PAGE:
The

key to productivity
Once you have made sure that ANSI.SYS is loaded, you're ready to program your function keys. The basic trick to programming these keys is to use the DOS PROMPT statement in conjunction with the Escape character and the key's sequence code. The syntax for the command ia as follows:
prompt $ e [ k e y sequence code ; "ca

nybody who has worked with PGs has doubtlessly gotten to know the special function keys on both the standard and enhanced keyboards. Various software packages have saved the user countless keystrokes by programming the keys to perform a multitude of otherwise mundane activities. The bad news is that DOS doesn't really take advantage of the function keys at the operating systl3 level. Asidr? from 1recalling characters m from. the command buffer with the F1 and F3 -----keys, the rest of the 1Keys iire really wasted. If you :spend as much time on your PC as we do, YOU probably have quite a few ideas for custornizing these keys. B y using the techniques prest3nted here, you'll be able t o program the function keys as well as the other special keys (i.e., Rome, End, Page Up, Page Down, etc.).
REDE!FINIMG

execute$

For example, the following statemerit wil.1 redefine the F1 key to execute a DIR statemelnt.
prompt

Se[B:59:"DIR$-"u

In this statement, PROMPT is the DOS command for changing the system prompt; %e denotes the escape sequence;the left bracket separates the function key code from the escape sequence; 0;59 is the sequence code for the Fl key; the second semicolon (;) separ~tes sequence ccde the from the command to be executed; "DIRI-" is the DOS nd;and p completes the pro1npt (note that direct01

THE KE

CI
C'lW

arrre 1: nev smuence roaes

Bef-ore you begin, J t make sure that the ---- ANSI..SYS device driver is loaded each time you turn on your IPC. Therc! should be a line i :your CONFIG-Sk n that raeads sorriething li. this: ke
dev i c

Alone
0;59

Shift 0;84

Control 034

AIt

Or104

s If You don't have this h e in your CoNF1ci.s~ Me, then you'll have to add it. If y w don't even have a CONFIG.SYS file, y ou must create one. The easiest way to do this is to
t.vn~
COPY CON CONF IG.SVS d e v i c e = ansn . s y s

u: 1 UY
Oil37 Oil38 0;119 nla 0;132 0;115 Oil14
n

u;113

Fl1 F12
Home Up Arrow Page Up Left Arrow Right Arrow Down Arrow End

RI39 0;140

and t.hen press ~ontrol-2 -. (hold down the Control Key ana press 2).What you typed at the keyboard will then be saved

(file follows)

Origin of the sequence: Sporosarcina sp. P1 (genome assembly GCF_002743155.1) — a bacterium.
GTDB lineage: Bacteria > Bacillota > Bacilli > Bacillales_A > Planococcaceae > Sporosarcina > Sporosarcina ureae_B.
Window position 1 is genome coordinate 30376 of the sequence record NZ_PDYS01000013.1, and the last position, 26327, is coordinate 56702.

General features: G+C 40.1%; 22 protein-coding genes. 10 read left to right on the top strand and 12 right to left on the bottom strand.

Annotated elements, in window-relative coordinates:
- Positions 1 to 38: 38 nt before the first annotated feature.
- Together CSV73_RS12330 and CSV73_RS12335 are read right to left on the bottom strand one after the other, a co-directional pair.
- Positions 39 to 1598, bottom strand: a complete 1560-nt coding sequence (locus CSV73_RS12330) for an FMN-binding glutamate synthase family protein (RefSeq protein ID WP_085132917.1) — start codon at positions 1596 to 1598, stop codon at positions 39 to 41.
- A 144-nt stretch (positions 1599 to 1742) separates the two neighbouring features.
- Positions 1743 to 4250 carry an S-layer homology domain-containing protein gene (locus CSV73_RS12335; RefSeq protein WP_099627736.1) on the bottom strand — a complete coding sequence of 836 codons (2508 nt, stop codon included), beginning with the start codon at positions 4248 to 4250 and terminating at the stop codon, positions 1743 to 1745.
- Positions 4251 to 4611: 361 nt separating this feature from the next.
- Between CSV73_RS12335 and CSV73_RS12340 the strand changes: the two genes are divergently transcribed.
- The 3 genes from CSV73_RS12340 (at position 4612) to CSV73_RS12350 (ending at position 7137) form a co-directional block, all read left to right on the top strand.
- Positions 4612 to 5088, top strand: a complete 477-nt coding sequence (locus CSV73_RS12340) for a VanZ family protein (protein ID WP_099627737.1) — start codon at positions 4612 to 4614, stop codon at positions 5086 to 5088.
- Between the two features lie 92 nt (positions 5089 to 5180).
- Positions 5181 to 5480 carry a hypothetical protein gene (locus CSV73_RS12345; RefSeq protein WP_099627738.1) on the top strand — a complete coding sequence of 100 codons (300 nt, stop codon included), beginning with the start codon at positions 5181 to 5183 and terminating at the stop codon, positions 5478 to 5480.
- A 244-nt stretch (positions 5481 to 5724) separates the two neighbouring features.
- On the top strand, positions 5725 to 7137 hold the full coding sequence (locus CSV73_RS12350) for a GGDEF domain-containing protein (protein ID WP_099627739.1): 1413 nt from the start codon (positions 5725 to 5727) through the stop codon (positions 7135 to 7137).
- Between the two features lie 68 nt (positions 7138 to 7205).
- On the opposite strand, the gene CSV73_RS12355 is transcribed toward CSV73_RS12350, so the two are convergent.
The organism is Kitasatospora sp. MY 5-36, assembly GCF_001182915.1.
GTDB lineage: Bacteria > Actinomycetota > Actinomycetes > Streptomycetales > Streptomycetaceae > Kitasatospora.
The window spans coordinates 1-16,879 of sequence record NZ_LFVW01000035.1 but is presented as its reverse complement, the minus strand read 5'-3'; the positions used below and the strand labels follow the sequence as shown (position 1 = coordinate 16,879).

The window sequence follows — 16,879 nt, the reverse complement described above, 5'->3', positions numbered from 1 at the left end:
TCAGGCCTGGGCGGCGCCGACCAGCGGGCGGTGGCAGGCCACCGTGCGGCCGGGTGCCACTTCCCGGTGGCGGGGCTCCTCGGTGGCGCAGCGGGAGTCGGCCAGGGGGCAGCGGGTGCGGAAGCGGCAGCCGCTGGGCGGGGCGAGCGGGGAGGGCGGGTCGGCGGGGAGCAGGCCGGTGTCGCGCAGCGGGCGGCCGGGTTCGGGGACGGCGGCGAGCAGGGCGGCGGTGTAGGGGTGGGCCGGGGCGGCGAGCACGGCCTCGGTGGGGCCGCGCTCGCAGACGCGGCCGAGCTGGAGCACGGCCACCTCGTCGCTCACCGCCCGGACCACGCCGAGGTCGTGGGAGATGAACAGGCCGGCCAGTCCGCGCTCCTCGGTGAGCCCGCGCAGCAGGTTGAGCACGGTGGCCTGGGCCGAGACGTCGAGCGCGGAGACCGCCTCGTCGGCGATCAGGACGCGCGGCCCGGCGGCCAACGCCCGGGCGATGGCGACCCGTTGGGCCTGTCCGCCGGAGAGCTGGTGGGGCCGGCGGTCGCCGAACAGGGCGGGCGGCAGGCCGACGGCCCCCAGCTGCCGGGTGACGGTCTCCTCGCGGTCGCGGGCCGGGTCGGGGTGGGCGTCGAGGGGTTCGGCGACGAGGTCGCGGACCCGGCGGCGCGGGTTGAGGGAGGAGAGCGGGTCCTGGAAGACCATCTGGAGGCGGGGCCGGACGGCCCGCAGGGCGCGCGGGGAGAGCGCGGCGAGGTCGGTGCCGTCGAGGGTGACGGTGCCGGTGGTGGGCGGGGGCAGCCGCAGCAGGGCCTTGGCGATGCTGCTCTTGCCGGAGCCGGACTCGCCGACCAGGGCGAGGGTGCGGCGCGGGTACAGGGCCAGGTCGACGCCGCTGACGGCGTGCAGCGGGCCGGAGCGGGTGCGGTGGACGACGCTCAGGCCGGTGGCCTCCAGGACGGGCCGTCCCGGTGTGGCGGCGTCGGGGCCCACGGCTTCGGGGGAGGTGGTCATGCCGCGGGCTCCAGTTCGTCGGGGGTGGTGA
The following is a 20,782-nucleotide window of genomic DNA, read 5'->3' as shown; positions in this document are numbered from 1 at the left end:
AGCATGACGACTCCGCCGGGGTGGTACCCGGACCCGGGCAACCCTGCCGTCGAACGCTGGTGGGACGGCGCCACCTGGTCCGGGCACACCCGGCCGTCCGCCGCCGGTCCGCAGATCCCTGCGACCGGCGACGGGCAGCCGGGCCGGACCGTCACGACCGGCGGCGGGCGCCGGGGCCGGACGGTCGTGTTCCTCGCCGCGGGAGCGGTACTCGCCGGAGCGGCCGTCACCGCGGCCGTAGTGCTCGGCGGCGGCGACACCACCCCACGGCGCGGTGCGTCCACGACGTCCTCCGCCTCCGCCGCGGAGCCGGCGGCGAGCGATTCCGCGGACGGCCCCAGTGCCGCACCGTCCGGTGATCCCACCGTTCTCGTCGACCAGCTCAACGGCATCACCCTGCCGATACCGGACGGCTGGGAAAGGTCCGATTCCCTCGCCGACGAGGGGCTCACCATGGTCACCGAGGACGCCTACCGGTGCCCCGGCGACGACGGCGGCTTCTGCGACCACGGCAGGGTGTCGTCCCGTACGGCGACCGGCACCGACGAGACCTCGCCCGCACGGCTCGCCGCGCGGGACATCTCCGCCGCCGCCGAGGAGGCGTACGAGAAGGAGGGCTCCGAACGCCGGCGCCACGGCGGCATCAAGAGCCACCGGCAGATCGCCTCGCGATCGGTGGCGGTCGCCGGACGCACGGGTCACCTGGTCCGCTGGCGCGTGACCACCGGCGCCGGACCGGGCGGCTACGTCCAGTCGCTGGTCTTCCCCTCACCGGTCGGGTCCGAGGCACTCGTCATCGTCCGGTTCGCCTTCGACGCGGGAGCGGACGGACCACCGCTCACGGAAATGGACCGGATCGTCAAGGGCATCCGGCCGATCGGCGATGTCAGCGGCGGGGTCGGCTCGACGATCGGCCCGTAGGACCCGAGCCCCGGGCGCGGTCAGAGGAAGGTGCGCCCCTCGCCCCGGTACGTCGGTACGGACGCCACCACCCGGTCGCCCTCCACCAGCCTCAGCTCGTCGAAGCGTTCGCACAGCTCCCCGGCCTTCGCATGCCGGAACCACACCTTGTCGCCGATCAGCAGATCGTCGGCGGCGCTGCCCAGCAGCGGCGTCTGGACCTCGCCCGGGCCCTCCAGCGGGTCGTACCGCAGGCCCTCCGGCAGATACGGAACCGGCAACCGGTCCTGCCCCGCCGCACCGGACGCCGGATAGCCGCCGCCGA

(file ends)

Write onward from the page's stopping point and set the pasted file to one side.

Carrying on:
nla nla
nla nla
nla

in the CONFIG.SYS file. If the ANSI.SYS driver is located in a siabdirectory on your hard disk,you must specify the
Air-t ,,.,,,ory.

For example,
=

U;llD

**"

nla
nla

devrce

\dos\ansi.sys

".- "ntonlo and Alfoaso De tassua~e
'ennington St., Ap

Page I Insert
Delete

Oil17 0;118 nfa

-

nla nla
-1-

1-

t Boston, MA 02128.

this last letter must be a lower-case p). In the directory command, the dollar sign and underscore ($~) instruct DOS to perform a carriage return. Notice that the command was placed inside quotation lTIarks. If you typed this command correctly, you can now displaya directory by simply hitting the Fl key. However, you may have also noticed that your original DOS prompt has disappeared. You can recall it, if you like, by issuing another PROMPT statement (such as PROMPT $P$G). By using this method~ you can customize all the special keys on your keyboard to your liking. If you think this is useful, there's even more. In addition to programming the keys by themselves, you can also program function key combinations such as ShiftFl. For example, the following command will redefine the Shift-Fl sequence to clear the screen with the CLS command. prompt $e[0;84;"CLS$_"p All the examples presented so far have automatically performed a carriage return for you. However, you may come across instances where you don't want a return. To avoid a carriage return, simply omit the $- from your command. For example, the following prompt will assign the FORMAT command to the F3 key and not execute a return, thus allowing you to specify a drive letter.
prompt

As you can see, the routines presented here can significantly reduce the number of keystrokes you must type while working with DOS. For your convenience. Table 1 presents the sequence codes for all the function and cursor control keys (both alone and in combination with Control, Shift, and Alt). An n/a within the table means that particular key combination cannot be reprogrammed. DEFINING THE KEYS AT STARTUP If you like, you can create a batch file with a text editor to define your keys for you. The layout of your b_atch file would look something like this:
@echo off cis prompt $e[0;59;"dir$_"p prompt $e[0;84;"cls$_"p prompt $e[0;61;"format "p . \ additional function key definitions
prompt $p$g

go here

$e[0;61;"FORMAT

"p

Notice the blank space just before the second quotation mark. This will output a blank space to the screen.

In this simple listing, the first two statements suppress echoing to the screen and clear the screen. The function key definitions come next. Finally, the last statement resets the system prompt. If you want to enable these definitions each time you boot up, just 'illsert that statements in AUTOEXEC.BAT or insert a statement in AUTOEXEC. BAT to call the appropriate batch-file. As you can see from the simple examples presented her~, programming the special keys on your keyboard can really streamline your workwith DOS. Havefun experimenting! .